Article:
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Taurean Prince: from homeless to settled

New York Knicks v Brooklyn Nets Photo by Emilee Chinn/Getty Images

For the 25-year-old Taurean Prince, life is good. Very good in fact. He’s got great job security in Brooklyn and a guaranteed $28.4 million is salary over the next three years. He is respected in his field.

But half a life ago, when he was 12, the future looked dim, as Brian Lewis described his situation.

After Prince’s parents, Anthony and Tamiyko, split and he chose to live with his father, they found themselves living in a Salvation Army when they could, or on friends’ sofas, or even a couple of days on the street.

He was 12. But the experience toughened Prince without hardening him, strengthening his spirit without making it sullen.

Eventually, he was “discovered” and was taken 12th in the 2016 Draft by the Hawks. After a couple of up-and-down seasons in Atlanta —including a five game assignment to the Long Island Nets, he feels like he’s home in Brooklyn. He does not talk a lot about his past but is keenly aware of its power.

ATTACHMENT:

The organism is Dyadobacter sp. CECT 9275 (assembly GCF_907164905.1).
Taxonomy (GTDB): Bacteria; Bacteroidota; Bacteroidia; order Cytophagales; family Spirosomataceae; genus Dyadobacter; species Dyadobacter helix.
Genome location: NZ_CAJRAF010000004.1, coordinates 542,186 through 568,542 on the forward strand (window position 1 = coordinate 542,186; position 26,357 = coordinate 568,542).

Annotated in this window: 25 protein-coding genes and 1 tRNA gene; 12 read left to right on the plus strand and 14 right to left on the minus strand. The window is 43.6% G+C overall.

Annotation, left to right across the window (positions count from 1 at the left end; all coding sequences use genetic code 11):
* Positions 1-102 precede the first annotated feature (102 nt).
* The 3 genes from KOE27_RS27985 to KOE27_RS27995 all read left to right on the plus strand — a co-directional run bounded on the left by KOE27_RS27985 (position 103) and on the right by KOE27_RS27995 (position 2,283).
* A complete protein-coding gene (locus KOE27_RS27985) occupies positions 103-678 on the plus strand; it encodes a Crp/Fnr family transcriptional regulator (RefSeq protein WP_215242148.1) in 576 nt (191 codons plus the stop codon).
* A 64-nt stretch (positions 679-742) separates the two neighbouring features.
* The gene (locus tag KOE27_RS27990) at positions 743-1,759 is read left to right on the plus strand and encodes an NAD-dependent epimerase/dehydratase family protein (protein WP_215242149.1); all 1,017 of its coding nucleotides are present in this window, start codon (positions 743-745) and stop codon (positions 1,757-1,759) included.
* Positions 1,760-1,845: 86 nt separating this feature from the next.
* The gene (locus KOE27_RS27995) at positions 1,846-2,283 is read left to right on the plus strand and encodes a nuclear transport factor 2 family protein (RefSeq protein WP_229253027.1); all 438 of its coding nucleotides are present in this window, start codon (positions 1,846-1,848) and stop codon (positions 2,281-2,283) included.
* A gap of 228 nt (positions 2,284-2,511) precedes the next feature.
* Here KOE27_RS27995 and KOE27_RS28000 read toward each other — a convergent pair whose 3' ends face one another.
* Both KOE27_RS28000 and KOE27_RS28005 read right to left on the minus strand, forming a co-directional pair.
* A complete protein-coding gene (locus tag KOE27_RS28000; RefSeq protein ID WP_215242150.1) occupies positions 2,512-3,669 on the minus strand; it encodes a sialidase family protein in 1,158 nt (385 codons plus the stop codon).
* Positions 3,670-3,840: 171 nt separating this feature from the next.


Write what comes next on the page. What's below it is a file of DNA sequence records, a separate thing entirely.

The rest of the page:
“Yeah, 100 percent,” Prince told The Post when asked if his extension signed last month makes him appreciate things in Brooklyn. “I try not to dwell on things like that. I never allowed my past to affect how I thought moving forward or how I carry myself or made any excuses.

“Everybody has their story, whether it’s as treacherous as mine was or as easy as theirs might have been. Everybody grows in different ways throughout different situations, and I’m just happy I was able to come out on the brighter side of that and be able to make a way for my family and my kids.

“No matter what position I was in life, I always use it as an opportunity to make it part of my story and come out on the better side of it.”

So far, so good. He’s averaging 15.5 points —third on the team— as well as a surprising 6.3 rebounds. He shooting the lights out, as predicted by his teammates this summer, hitting 44 percent from three.

But he’s more than that, said Kenny Atkinson.

“He’s just a pleasant person. He always has a smile,” the head coach said. “He’s just got a great spirit. But there’s an edge and a toughness.

“Not the easiest background coming up. He’s got a real edge to him and it shows in his physicality, shows how he competes. And … his skill level’s pretty darn high. He’s not just a catch-and-shoot guy; [he] can make plays off the dribble. He’s going to be a big key for us.”

The extension the Nets gave Prince was generally seen as a risk. Why were the Hawks ready to give up on him, requiring only first rounder?

Whatever the reasons, the Nets have welcomed him with open arms, made him feel at home.